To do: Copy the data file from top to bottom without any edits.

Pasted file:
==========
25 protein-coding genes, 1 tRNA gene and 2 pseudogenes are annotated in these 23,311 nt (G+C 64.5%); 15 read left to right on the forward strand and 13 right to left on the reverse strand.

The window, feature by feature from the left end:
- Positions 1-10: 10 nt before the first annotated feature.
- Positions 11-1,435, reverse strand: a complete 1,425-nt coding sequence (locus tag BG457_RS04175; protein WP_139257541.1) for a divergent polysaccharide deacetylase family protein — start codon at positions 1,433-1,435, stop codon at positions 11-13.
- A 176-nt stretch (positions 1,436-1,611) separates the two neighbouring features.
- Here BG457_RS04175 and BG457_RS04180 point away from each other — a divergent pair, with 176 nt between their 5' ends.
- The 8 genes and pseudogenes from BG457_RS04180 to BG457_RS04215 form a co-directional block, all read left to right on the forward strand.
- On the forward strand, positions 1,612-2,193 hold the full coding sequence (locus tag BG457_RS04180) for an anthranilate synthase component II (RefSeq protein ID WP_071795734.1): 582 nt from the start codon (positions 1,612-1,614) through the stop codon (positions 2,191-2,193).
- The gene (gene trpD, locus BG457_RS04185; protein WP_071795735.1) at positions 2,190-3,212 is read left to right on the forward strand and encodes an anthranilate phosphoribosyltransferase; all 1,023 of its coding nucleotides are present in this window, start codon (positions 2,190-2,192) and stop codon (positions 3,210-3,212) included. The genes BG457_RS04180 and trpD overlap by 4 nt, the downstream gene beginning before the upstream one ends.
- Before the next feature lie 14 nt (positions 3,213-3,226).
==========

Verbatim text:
25 protein-coding genes, 1 tRNA gene and 2 pseudogenes are annotated in these 23,311 nt (G+C 64.5%); 15 read left to right on the forward strand and 13 right to left on the reverse strand.

The window, feature by feature from the left end:
- Positions 1-10: 10 nt before the first annotated feature.
- Positions 11-1,435, reverse strand: a complete 1,425-nt coding sequence (locus tag BG457_RS04175; protein WP_139257541.1) for a divergent polysaccharide deacetylase family protein — start codon at positions 1,433-1,435, stop codon at positions 11-13.
- A 176-nt stretch (positions 1,436-1,611) separates the two neighbouring features.
- Here BG457_RS04175 and BG457_RS04180 point away from each other — a divergent pair, with 176 nt between their 5' ends.
- The 8 genes and pseudogenes from BG457_RS04180 to BG457_RS04215 form a co-directional block, all read left to right on the forward strand.
- On the forward strand, positions 1,612-2,193 hold the full coding sequence (locus tag BG457_RS04180) for an anthranilate synthase component II (RefSeq protein ID WP_071795734.1): 582 nt from the start codon (positions 1,612-1,614) through the stop codon (positions 2,191-2,193).
- The gene (gene trpD, locus BG457_RS04185; protein WP_071795735.1) at positions 2,190-3,212 is read left to right on the forward strand and encodes an anthranilate phosphoribosyltransferase; all 1,023 of its coding nucleotides are present in this window, start codon (positions 2,190-2,192) and stop codon (positions 3,210-3,212) included. The genes BG457_RS04180 and trpD overlap by 4 nt, the downstream gene beginning before the upstream one ends.
- Before the next feature lie 14 nt (positions 3,213-3,226).